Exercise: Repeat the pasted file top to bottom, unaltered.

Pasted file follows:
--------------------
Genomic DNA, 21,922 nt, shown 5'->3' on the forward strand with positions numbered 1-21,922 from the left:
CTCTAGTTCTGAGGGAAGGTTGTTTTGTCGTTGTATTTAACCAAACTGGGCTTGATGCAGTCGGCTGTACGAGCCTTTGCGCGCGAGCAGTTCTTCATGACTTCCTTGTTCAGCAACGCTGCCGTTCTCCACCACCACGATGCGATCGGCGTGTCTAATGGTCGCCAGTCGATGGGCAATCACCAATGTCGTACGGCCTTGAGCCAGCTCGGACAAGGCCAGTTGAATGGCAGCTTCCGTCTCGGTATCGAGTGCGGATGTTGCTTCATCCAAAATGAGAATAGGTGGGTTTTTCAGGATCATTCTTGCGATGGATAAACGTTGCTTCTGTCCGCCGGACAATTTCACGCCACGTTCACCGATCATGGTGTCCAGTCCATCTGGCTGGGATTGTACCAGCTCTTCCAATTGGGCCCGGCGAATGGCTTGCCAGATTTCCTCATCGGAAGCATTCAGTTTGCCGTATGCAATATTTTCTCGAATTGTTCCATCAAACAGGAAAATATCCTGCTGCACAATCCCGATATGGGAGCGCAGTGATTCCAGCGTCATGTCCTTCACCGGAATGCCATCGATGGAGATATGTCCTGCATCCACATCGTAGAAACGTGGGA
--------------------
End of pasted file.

Genomic DNA, 21,922 nt, shown 5'->3' on the forward strand with positions numbered 1-21,922 from the left:
CTCTAGTTCTGAGGGAAGGTTGTTTTGTCGTTGTATTTAACCAAACTGGGCTTGATGCAGTCGGCTGTACGAGCCTTTGCGCGCGAGCAGTTCTTCATGACTTCCTTGTTCAGCAACGCTGCCGTTCTCCACCACCACGATGCGATCGGCGTGTCTAATGGTCGCCAGTCGATGGGCAATCACCAATGTCGTACGGCCTTGAGCCAGCTCGGACAAGGCCAGTTGAATGGCAGCTTCCGTCTCGGTATCGAGTGCGGATGTTGCTTCATCCAAAATGAGAATAGGTGGGTTTTTCAGGATCATTCTTGCGATGGATAAACGTTGCTTCTGTCCGCCGGACAATTTCACGCCACGTTCACCGATCATGGTGTCCAGTCCATCTGGCTGGGATTGTACCAGCTCTTCCAATTGGGCCCGGCGAATGGCTTGCCAGATTTCCTCATCGGAAGCATTCAGTTTGCCGTATGCAATATTTTCTCGAATTGTTCCATCAAACAGGAAAATATCCTGCTGCACAATCCCGATATGGGAGCGCAGTGATTCCAGCGTCATGTCCTTCACCGGAATGCCATCGATGGAGATATGTCCTGCATCCACATCGTAGAAACGTGGGA